Villa's victory, secured by Lee Hendrie's penalty just after the hour, maintained their exalted position and ended Newcastle's 10-game unbeaten run against them. They have now won 12 and lost only twice in 15 Premiership fixtures under John Gregory.
Harsh as the decisive award may have been, Gullit raised eyebrows afterwards when he pronounced himself "happy" with Newcastle's performance. In fact Villa would not have been flattered if a volley by their Geordie exile, Alan Thompson, had gone in rather than clipping the crossbar in the later stages.
Gullit's first team selection as Newcastle manager saw the French World Cup winner, Stephane Guivarc'h, dropped despite his scoring debut against Liverpool. Carl Serrant was the only defender left out, perhaps surprisingly given the way Michael Owen ran amok, while the back three became a four.
The change of system could not cover up some alarming deficiencies, with Julian Joachim's darting runs exposing Newcastle's squareness much as Owen had done. The only difference was that whereas the Anfield prodigy was ruthlessness personified, Villa squandered a hat-trick of openings in the space of seven minutes early on.
Villa were without both of their most expensive captures, the injured Stan Collymore and the ineligible Paul Merson. The latter, of course, is a self-confessed gambling addict who reportedly cited The Racing Post in his acrimonious divorce from Middlesbrough. So it was ironic to find him quoted at 5-1 to score the first goal by the stadium bookmakers.
That distinction should have gone to Riccardo Scimeca, the centre back deputising for Collymore. In the 11th minute, Joachim left Philippe Albert trailing in pursuit of Thompson's long pass down the left. Instead of squaring the ball to Scimeca, Joachim tried to round Shay Given and was dispossessed.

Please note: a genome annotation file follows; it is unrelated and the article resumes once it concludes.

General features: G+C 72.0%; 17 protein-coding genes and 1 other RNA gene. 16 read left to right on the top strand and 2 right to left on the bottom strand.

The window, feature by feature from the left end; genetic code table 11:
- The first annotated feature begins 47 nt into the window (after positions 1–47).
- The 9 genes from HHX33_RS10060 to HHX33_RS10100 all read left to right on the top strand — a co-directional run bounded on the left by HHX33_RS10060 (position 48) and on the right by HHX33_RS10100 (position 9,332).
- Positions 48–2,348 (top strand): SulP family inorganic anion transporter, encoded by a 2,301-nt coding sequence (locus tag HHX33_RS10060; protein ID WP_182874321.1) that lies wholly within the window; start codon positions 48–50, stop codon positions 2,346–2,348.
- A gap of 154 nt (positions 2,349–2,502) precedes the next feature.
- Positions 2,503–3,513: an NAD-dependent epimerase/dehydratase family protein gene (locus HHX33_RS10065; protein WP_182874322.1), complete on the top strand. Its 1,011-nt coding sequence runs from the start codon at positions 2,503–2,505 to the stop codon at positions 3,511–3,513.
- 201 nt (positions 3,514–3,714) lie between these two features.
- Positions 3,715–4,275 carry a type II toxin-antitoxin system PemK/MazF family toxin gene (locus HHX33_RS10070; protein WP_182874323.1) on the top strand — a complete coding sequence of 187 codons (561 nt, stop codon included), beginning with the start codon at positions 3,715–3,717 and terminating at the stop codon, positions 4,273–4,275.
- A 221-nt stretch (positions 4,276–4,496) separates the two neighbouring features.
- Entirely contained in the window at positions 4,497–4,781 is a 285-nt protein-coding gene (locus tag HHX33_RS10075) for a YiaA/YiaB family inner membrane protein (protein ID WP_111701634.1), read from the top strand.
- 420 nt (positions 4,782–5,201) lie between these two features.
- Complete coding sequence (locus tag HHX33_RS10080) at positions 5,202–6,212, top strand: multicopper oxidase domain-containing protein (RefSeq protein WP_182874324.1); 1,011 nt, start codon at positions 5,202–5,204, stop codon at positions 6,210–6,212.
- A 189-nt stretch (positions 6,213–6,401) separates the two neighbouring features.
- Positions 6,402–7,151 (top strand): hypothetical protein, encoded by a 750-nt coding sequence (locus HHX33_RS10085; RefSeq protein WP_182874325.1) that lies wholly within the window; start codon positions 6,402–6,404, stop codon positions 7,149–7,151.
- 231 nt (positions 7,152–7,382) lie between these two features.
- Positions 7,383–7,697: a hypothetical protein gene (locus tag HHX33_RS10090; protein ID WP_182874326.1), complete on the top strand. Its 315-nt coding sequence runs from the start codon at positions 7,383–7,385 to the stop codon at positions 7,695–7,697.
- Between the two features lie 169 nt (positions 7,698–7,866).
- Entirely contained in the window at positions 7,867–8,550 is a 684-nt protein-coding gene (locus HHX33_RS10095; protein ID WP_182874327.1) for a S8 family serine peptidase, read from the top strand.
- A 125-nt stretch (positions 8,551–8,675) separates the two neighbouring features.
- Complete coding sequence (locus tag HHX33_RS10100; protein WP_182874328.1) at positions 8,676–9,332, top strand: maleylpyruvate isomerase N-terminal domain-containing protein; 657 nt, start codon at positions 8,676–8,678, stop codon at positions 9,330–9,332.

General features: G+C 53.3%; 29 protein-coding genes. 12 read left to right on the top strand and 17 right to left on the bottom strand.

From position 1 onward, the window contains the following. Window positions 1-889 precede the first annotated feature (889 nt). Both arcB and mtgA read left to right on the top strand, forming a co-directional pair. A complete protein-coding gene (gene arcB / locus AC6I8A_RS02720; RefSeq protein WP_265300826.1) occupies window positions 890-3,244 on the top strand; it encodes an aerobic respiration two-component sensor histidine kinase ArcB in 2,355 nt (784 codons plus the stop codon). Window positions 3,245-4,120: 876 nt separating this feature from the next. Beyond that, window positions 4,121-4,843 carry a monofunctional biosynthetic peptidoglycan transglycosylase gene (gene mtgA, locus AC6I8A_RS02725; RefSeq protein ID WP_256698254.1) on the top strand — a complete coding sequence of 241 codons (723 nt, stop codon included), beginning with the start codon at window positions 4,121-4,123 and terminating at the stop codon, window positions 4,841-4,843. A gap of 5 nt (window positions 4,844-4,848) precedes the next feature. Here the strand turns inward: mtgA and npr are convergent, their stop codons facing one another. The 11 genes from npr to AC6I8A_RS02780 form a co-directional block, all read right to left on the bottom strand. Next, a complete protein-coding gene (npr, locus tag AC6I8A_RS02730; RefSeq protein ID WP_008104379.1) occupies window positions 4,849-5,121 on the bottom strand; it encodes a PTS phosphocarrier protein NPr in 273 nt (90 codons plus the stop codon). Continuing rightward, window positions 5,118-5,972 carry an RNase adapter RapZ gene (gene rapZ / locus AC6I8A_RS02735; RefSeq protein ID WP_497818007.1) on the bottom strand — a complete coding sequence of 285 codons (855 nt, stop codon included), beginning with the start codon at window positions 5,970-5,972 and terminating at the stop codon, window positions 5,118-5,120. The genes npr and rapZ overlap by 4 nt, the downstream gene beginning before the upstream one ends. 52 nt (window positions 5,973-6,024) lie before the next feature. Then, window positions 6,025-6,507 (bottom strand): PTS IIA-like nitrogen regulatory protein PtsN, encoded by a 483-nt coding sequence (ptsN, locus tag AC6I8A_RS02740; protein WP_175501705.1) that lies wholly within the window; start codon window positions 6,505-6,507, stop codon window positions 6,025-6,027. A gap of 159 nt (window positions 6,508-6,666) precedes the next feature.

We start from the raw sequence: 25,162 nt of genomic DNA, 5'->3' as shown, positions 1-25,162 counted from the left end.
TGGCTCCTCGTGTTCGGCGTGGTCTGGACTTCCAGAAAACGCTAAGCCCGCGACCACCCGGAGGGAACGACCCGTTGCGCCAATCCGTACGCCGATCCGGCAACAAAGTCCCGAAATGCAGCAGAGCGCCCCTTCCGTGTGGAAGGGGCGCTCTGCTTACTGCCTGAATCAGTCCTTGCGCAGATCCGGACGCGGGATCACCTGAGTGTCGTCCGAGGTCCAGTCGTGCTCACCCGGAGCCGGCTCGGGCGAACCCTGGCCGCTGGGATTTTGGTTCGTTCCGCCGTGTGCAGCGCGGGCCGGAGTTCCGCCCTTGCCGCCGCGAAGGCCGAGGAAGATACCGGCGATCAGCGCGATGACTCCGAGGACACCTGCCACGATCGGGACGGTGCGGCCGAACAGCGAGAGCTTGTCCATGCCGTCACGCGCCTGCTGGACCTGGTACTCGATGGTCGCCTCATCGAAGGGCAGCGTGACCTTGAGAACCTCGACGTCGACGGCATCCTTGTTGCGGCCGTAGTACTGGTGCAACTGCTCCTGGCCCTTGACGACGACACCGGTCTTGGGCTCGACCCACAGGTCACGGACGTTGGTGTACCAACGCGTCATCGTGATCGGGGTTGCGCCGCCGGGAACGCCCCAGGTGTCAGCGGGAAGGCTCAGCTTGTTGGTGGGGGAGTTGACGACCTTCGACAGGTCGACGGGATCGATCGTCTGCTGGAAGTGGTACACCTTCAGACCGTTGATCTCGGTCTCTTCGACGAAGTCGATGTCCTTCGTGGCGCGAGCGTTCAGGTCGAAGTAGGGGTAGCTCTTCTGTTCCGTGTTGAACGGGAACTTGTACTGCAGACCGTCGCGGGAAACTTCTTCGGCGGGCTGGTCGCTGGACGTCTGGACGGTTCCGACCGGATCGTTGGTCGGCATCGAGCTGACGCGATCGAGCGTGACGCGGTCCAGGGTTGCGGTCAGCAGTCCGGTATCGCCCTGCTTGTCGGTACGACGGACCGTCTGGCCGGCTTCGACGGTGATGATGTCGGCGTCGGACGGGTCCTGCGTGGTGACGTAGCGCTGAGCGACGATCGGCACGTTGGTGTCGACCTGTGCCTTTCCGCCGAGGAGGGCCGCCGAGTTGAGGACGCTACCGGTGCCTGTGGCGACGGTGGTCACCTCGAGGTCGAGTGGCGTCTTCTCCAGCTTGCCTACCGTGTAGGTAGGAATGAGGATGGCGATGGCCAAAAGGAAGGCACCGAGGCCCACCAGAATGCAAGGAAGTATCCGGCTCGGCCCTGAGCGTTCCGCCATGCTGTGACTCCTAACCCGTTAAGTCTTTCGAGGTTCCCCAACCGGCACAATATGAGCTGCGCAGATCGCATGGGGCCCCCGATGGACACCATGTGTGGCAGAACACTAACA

Almost immediately, Gary Charles' low cross found Scimeca again mysteriously unmarked. He shot into the side-netting when it appeared easier to score, but before Newcastle could regroup Joachim failed to convert Thompson's 18th-minute centre when practically standing by the far post.
Alan Shearer - now without a goal in nine League outings - became more involved after half time. But his partner, Andreas Andersson, a shadow of the striker who tormented England, had evidently not impressed Gullit and was substituted.
Villa finally made their superiority tell after 63 minutes. Mark Draper's pass caught Newcastle hopelessly flat once more, inviting Joachim to sprint into the space behind them. Stuart Pearce, recovering his ground, felled him with a challenge which was more clumsy than malicious. Hendrie's confidently struck penalty, however, brooked no such arguments.
Aston Villa (3-5-2): Bosnich; Ehiogu, Southgate, Barry; Charles, Hendrie, Draper (Taylor, 67), Thompson (Grayson, 81), Wright; Scimeca (Vassell, 87), Joachim. Substitutes not used: Grayson, Ferraresi, Oakes (gk).
Newcastle United (4-4-2): Given; Watson, Charvet, Albert, Pearce; Solano (Guivarc'h, 70), Lee, Glass, Speed; Shearer, Andersson (Ketsbaia, 59). Substitutes not used: Barton, Pistone, Perez (gk).
Referee: G Poll (Tring).Reuse content